O Lord God, which for the sin of man didst once drown all the world, except eight persons, and afterward, of thy great mercy, didst promise never to destroy it so again: we humbly beseech thee, that although we for our iniquities have worthily deserved this plague of rain and waters, yet upon our true repentance, thou wilt send us such wealth whereby we may receive the fruits of the earth in due season, and learn both by thy punishment to amend our lives, and by the granting of our petition, to give thee praise and glory: through Jesus Christ our Lord.4
In the area of doctrine Cranmer agreed with the continental Reformers, particularly with Calvin. In this letters to Cranmer, Calvin did not scold Cranmer for holding to erroneous doctrines; his quarrel with Cranmer was the slowness with which Cranmer pressed for reformation in the church. Cranmer held to the Reformed view of the Lord’s Supper, ordered that both the bread and wine be dispensed (Rome forbade the dispensing of wine), and was instrumental in the formulation of the 42 articles (later to become the Thirty-Nine Articles, the official confession of the Anglican Church). It was a truly Reformed Confession in its doctrinal parts.
Cranmer took Martin Bucer, Peter Martyr, and other. Reformers from the continent into his home and confidence and helped some of them to secure teaching positions in the church. He had much correspondence with Calvin, Melanchthon, and other continental Reformers who, without exception, showed him respect.
Cranmer’s death showed the true character of his faith. While Cranmer labored for reform with some hesitation during the time of Henry VIII, he worked with great boldness during the time of Edward VI. His work was brought to an end during the reign of bloody Mary.
In 1553 he, along with Latimer and Ridley, was consigned to the tower of London for his views. There enormous pressures were put on him to recant. For a long time he held firm. During a debate over the doctrine of the Lord’s Supper, he wrote: “From this your judgment and sentence I appeal to the just judgment of the Almighty, trusting to be present with him in heaven, for whose presence in the altar I am thus condemned.” But, as we already said, he finally caved under the pressures and recanted in 1554. Because of his high position, he was sentenced to death in spite, of his recantation.
Death came in 1556. He was expected by the authorities to read a public statement of his recantation. Imagine then, the surprise of his murderers when instead of publicly recanting he made public confession of his sin of recanting: “Now I come to the great thing that troubleth my conscience more than any other writings contrary to the truth which I thought in my heart, and writ for fear of death, and to save my life, if it might be; and that is all such bills which I have written or signed with mine own hand since my degradation, wherein I have written many things untrue. And forasmuch as my hand offended in writing contrary to my heart, therefore my hand shall first be punished, for, if I may come to the fire, it shall be first burned. And as for the pope, I refuse him as Christ’s enemy and Antichrist, with all his false doctrine.”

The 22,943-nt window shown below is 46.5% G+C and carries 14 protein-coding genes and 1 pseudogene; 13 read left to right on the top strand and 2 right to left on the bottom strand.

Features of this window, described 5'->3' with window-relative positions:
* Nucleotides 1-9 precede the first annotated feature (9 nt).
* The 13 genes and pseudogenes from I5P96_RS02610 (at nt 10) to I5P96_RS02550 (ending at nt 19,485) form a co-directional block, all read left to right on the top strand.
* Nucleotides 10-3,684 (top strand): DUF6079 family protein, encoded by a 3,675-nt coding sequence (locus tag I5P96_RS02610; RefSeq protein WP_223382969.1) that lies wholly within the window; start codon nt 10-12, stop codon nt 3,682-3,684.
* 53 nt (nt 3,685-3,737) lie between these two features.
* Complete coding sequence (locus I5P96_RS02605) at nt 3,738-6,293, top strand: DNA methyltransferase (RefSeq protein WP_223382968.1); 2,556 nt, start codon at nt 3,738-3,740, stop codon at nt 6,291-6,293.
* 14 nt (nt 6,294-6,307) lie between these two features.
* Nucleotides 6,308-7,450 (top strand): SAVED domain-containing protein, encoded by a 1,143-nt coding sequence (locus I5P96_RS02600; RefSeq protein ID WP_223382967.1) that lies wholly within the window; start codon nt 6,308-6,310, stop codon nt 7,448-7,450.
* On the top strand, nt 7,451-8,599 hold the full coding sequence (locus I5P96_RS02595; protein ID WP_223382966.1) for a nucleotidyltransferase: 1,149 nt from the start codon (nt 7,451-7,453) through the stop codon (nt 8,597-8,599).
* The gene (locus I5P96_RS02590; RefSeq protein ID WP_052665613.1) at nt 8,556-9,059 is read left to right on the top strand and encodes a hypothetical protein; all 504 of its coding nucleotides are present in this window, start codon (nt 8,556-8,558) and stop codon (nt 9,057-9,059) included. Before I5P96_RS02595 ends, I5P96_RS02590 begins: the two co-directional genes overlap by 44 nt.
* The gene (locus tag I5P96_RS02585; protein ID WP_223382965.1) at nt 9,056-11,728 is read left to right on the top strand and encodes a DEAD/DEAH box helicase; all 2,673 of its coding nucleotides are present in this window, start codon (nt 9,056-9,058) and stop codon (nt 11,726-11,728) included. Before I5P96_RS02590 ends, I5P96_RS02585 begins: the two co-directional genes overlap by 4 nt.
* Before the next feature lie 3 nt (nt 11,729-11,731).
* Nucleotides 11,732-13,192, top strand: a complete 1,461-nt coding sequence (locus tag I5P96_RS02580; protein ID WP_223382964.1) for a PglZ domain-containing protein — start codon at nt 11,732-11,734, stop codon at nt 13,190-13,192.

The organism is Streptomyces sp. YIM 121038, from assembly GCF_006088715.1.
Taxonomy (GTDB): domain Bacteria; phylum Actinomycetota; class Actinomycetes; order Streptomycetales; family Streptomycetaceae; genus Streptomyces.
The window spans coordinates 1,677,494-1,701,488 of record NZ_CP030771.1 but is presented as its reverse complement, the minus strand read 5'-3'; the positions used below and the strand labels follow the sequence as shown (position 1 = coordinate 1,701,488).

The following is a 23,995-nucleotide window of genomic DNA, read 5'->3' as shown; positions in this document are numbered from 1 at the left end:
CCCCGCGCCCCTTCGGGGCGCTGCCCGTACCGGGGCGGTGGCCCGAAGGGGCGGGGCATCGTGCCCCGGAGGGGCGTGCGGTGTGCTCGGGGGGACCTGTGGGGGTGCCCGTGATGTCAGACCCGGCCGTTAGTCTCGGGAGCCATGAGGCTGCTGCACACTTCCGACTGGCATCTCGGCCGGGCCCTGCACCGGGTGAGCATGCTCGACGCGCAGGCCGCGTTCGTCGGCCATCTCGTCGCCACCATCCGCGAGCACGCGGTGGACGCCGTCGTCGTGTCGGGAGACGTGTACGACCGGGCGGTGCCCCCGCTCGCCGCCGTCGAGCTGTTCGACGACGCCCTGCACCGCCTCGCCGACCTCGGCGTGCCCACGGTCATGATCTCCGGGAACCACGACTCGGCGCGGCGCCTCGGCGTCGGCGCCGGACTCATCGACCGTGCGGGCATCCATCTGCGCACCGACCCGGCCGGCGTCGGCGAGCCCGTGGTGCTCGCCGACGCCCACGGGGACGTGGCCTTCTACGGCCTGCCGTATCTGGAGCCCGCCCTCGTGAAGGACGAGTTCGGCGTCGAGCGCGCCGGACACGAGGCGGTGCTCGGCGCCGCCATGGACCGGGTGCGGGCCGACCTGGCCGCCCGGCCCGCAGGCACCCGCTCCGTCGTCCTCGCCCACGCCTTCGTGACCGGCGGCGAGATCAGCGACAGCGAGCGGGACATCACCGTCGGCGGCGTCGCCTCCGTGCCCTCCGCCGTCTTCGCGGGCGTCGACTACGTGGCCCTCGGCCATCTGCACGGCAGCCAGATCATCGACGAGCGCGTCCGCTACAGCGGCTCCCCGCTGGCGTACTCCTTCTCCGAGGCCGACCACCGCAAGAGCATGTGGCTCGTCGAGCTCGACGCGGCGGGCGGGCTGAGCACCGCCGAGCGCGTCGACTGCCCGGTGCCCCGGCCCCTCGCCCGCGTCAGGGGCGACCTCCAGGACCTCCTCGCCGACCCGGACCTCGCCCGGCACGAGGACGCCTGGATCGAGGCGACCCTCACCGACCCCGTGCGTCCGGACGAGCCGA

True to his word, when he was brought to the stake, he put his right hand in the fire first. And, as he was burning, he held up his right hand and said: “This unworthy hand! Lord Jesus, receive my spirit!”
It was his finest hour.
Powerful in the realm and in the church, holding the highest ecclesiastical office in the world under the pope; weak and vacillating when he should have been strong, altogether too much inclined to curry the favor of the crown rather than the favor of Christ; he nevertheless left a legacy which has been received by the church for centuries. Though later Puritans were to break with the Anglican Church over matters of church polity and liturgy, they too acknowledged gratefully what Cranmer had done for the church in England – even though they were sure he had not gone far enough. And his noble death sealed his witness to the truth insofar as it had been faithful.
1. I say “public” because Henry could not wait to satisfy his lust and had secretly married Anne about five months earlier.
2. See Calvin’s letters of April; 1552 and August 10, 1552. Letters of John Calvin, Vol. II, ed. by Dr. Jules Bonnet; (New York: Burt Franklin, i972).
3. Both are taken from the Second Prayer Book of King Edward VI. The Book of Common Prayer underwent several revisions, but the basic work remains that of Cranmer.
4. The spelling is modernized. It is also from, the Prayer Book that we get such common expressions as those things which we should have done, but did not do, and those things which we have done which we should not have done.